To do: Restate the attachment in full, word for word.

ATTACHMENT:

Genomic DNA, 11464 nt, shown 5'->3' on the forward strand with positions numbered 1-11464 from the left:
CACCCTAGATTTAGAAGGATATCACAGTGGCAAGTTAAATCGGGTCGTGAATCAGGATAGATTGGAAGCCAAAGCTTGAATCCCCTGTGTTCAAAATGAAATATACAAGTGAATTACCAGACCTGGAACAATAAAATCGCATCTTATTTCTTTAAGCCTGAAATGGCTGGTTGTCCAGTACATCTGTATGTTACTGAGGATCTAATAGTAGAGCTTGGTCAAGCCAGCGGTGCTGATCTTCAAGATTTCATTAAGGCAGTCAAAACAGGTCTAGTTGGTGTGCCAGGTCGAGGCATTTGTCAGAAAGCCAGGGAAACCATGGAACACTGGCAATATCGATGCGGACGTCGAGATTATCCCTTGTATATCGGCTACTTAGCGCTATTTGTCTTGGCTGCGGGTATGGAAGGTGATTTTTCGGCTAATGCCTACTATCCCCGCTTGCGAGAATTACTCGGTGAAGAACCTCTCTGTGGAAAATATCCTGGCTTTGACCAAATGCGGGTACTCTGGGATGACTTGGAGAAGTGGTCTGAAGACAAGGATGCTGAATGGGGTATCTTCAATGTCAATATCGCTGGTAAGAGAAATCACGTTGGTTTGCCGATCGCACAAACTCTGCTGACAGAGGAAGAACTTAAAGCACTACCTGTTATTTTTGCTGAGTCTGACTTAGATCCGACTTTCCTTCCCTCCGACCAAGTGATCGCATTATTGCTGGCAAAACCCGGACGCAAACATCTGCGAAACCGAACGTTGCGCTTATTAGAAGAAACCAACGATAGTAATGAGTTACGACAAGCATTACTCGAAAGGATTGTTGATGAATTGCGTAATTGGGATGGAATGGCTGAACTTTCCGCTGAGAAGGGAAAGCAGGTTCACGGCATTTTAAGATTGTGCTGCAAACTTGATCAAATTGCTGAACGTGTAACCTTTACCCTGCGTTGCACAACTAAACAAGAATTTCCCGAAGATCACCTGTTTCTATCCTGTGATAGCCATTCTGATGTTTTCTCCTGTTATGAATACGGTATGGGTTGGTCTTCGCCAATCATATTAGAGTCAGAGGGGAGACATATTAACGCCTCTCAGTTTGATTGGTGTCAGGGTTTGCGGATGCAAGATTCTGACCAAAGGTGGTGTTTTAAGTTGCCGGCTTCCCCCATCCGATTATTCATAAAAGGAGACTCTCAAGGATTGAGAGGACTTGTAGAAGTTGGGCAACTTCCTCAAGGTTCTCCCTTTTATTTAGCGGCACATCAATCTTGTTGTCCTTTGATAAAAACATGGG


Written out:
Genomic DNA, 11464 nt, shown 5'->3' on the forward strand with positions numbered 1-11464 from the left:
CACCCTAGATTTAGAAGGATATCACAGTGGCAAGTTAAATCGGGTCGTGAATCAGGATAGATTGGAAGCCAAAGCTTGAATCCCCTGTGTTCAAAATGAAATATACAAGTGAATTACCAGACCTGGAACAATAAAATCGCATCTTATTTCTTTAAGCCTGAAATGGCTGGTTGTCCAGTACATCTGTATGTTACTGAGGATCTAATAGTAGAGCTTGGTCAAGCCAGCGGTGCTGATCTTCAAGATTTCATTAAGGCAGTCAAAACAGGTCTAGTTGGTGTGCCAGGTCGAGGCATTTGTCAGAAAGCCAGGGAAACCATGGAACACTGGCAATATCGATGCGGACGTCGAGATTATCCCTTGTATATCGGCTACTTAGCGCTATTTGTCTTGGCTGCGGGTATGGAAGGTGATTTTTCGGCTAATGCCTACTATCCCCGCTTGCGAGAATTACTCGGTGAAGAACCTCTCTGTGGAAAATATCCTGGCTTTGACCAAATGCGGGTACTCTGGGATGACTTGGAGAAGTGGTCTGAAGACAAGGATGCTGAATGGGGTATCTTCAATGTCAATATCGCTGGTAAGAGAAATCACGTTGGTTTGCCGATCGCACAAACTCTGCTGACAGAGGAAGAACTTAAAGCACTACCTGTTATTTTTGCTGAGTCTGACTTAGATCCGACTTTCCTTCCCTCCGACCAAGTGATCGCATTATTGCTGGCAAAACCCGGACGCAAACATCTGCGAAACCGAACGTTGCGCTTATTAGAAGAAACCAACGATAGTAATGAGTTACGACAAGCATTACTCGAAAGGATTGTTGATGAATTGCGTAATTGGGATGGAATGGCTGAACTTTCCGCTGAGAAGGGAAAGCAGGTTCACGGCATTTTAAGATTGTGCTGCAAACTTGATCAAATTGCTGAACGTGTAACCTTTACCCTGCGTTGCACAACTAAACAAGAATTTCCCGAAGATCACCTGTTTCTATCCTGTGATAGCCATTCTGATGTTTTCTCCTGTTATGAATACGGTATGGGTTGGTCTTCGCCAATCATATTAGAGTCAGAGGGGAGACATATTAACGCCTCTCAGTTTGATTGGTGTCAGGGTTTGCGGATGCAAGATTCTGACCAAAGGTGGTGTTTTAAGTTGCCGGCTTCCCCCATCCGATTATTCATAAAAGGAGACTCTCAAGGATTGAGAGGACTTGTAGAAGTTGGGCAACTTCCTCAAGGTTCTCCCTTTTATTTAGCGGCACATCAATCTTGTTGTCCTTTGATAAAAACATGGG